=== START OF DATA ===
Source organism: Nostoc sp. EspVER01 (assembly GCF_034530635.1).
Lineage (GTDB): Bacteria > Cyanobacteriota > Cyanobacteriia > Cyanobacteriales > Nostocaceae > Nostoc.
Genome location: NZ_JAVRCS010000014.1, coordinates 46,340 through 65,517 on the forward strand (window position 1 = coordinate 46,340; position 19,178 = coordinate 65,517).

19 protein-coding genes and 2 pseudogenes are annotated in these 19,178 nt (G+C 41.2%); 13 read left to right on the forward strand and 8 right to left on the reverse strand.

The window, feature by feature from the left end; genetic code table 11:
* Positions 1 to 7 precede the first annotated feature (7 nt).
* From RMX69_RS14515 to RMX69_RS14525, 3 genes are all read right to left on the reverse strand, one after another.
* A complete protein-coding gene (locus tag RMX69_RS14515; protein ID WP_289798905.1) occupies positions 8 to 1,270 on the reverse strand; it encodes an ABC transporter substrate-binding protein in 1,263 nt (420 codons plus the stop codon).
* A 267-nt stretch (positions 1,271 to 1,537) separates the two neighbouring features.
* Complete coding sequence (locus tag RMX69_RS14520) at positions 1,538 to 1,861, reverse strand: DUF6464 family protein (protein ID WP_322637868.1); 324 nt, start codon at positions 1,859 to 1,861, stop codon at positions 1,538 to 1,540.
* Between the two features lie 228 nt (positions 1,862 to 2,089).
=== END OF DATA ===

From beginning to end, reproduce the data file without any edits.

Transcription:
Source organism: Nostoc sp. EspVER01 (assembly GCF_034530635.1).
Lineage (GTDB): Bacteria > Cyanobacteriota > Cyanobacteriia > Cyanobacteriales > Nostocaceae > Nostoc.
Genome location: NZ_JAVRCS010000014.1, coordinates 46,340 through 65,517 on the forward strand (window position 1 = coordinate 46,340; position 19,178 = coordinate 65,517).

19 protein-coding genes and 2 pseudogenes are annotated in these 19,178 nt (G+C 41.2%); 13 read left to right on the forward strand and 8 right to left on the reverse strand.

The window, feature by feature from the left end; genetic code table 11:
* Positions 1 to 7 precede the first annotated feature (7 nt).
* From RMX69_RS14515 to RMX69_RS14525, 3 genes are all read right to left on the reverse strand, one after another.
* A complete protein-coding gene (locus tag RMX69_RS14515; protein ID WP_289798905.1) occupies positions 8 to 1,270 on the reverse strand; it encodes an ABC transporter substrate-binding protein in 1,263 nt (420 codons plus the stop codon).
* A 267-nt stretch (positions 1,271 to 1,537) separates the two neighbouring features.
* Complete coding sequence (locus tag RMX69_RS14520) at positions 1,538 to 1,861, reverse strand: DUF6464 family protein (protein ID WP_322637868.1); 324 nt, start codon at positions 1,859 to 1,861, stop codon at positions 1,538 to 1,540.
* Between the two features lie 228 nt (positions 1,862 to 2,089).